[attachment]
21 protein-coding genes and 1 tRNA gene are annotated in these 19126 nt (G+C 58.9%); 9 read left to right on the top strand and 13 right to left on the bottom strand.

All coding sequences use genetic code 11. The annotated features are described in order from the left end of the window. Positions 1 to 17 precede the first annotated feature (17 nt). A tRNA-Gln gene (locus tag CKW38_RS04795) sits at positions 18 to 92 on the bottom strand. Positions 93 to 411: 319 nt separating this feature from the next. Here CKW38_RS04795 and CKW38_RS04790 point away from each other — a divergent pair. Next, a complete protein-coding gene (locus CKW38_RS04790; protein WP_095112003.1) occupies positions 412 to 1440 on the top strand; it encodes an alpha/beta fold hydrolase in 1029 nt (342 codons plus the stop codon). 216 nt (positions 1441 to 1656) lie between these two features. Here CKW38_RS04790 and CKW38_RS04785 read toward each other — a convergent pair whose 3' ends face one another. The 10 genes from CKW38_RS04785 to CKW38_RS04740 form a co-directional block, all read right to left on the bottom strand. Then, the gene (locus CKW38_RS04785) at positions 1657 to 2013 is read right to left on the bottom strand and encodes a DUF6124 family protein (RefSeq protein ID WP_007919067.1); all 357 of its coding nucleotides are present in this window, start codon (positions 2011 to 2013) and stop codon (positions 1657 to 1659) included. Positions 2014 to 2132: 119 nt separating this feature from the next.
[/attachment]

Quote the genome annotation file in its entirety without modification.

21 protein-coding genes and 1 tRNA gene are annotated in these 19126 nt (G+C 58.9%); 9 read left to right on the top strand and 13 right to left on the bottom strand.

All coding sequences use genetic code 11. The annotated features are described in order from the left end of the window. Positions 1 to 17 precede the first annotated feature (17 nt). A tRNA-Gln gene (locus tag CKW38_RS04795) sits at positions 18 to 92 on the bottom strand. Positions 93 to 411: 319 nt separating this feature from the next. Here CKW38_RS04795 and CKW38_RS04790 point away from each other — a divergent pair. Next, a complete protein-coding gene (locus CKW38_RS04790; protein WP_095112003.1) occupies positions 412 to 1440 on the top strand; it encodes an alpha/beta fold hydrolase in 1029 nt (342 codons plus the stop codon). 216 nt (positions 1441 to 1656) lie between these two features. Here CKW38_RS04790 and CKW38_RS04785 read toward each other — a convergent pair whose 3' ends face one another. The 10 genes from CKW38_RS04785 to CKW38_RS04740 form a co-directional block, all read right to left on the bottom strand. Then, the gene (locus CKW38_RS04785) at positions 1657 to 2013 is read right to left on the bottom strand and encodes a DUF6124 family protein (RefSeq protein ID WP_007919067.1); all 357 of its coding nucleotides are present in this window, start codon (positions 2011 to 2013) and stop codon (positions 1657 to 1659) included. Positions 2014 to 2132: 119 nt separating this feature from the next.